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3D Printing Will Change Manufacturing Supply Chains

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People have been experimenting with 3D printing since the 1980s. It’s only been around for a few years, but people are already starting to use it in the manufacturing sector. Polymer objects from these printers can potentially be used in intricate machines and even human organs. Some people predict that most homes in America will someday have a 3D printer to create simple objects like cellphone cases and toys. Of course, it could easily be another 10 years before it happens.3D printing is great because it is environmentally friendly and cost effective. Objects can be created without excessive heat, manpower, logistics operations, or storage space. However, there is some concern that it will create a lot of waste. Canalys says it will revolutionize manufacturing and all supply chain and logistics processes that go along with it because of the cost savings. The global market for 3D printers could even reach $16.2 billion by as early as 2018.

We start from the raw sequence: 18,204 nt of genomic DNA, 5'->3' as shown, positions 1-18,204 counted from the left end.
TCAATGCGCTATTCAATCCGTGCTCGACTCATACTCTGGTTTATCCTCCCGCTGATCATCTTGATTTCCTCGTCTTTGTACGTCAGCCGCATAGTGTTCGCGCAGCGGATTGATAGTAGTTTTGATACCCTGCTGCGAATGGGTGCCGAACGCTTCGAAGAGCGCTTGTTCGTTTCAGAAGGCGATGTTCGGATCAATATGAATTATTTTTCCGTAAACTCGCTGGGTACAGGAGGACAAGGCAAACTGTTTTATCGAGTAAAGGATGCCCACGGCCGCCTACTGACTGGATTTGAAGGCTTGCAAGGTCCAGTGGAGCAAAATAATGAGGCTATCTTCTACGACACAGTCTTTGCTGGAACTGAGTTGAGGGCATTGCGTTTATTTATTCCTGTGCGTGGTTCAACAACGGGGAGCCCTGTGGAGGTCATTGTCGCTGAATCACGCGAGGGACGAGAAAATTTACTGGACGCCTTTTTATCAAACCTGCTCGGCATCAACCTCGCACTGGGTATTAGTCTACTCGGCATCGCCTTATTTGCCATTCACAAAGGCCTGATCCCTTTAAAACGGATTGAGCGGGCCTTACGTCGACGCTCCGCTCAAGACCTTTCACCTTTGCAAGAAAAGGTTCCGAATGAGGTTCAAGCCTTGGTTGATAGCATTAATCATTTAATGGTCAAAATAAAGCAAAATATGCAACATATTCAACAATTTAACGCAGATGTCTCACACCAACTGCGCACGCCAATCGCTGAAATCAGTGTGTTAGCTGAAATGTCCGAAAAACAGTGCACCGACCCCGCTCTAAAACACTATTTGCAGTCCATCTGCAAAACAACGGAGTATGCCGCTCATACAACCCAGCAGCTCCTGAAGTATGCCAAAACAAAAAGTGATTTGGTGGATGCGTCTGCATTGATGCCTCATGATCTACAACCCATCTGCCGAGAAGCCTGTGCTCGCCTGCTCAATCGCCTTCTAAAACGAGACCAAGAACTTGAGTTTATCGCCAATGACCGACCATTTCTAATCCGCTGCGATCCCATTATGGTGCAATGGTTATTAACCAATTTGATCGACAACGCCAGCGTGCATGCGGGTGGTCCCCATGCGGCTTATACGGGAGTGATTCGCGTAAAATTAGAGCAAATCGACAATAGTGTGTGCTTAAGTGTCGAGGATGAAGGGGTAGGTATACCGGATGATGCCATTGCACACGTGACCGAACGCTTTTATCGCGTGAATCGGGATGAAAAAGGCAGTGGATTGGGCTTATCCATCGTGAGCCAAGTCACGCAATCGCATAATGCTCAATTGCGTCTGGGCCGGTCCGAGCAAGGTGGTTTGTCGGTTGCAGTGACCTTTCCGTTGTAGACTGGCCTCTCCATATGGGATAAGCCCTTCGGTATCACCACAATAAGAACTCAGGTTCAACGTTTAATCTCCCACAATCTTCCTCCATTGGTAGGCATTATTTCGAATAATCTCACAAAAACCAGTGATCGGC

Manufacturing with 3D printers reduces logistics and manufacturing costs because objects can be manufactured closer to markets. As a matter of fact, people can even manufacture their own products at home. This will cut down on labor costs and outsourcing schedules. 3D printers cut down on manpower and all costs associated within supply chain organizations. This is a major win for the consumer.

Potentially, software sales could skyrocket for the printing designs of all sorts of objects on both a home scale and for large manufacturing facilities. Instead of “next-day” delivery, people could buy a product online and print it at home a few minutes later. This also takes personalization to a whole new level. 3D printing is definitely the wave of the future as far as manufacturing; it’s just unknown how long it will take to implement it on a large scale.

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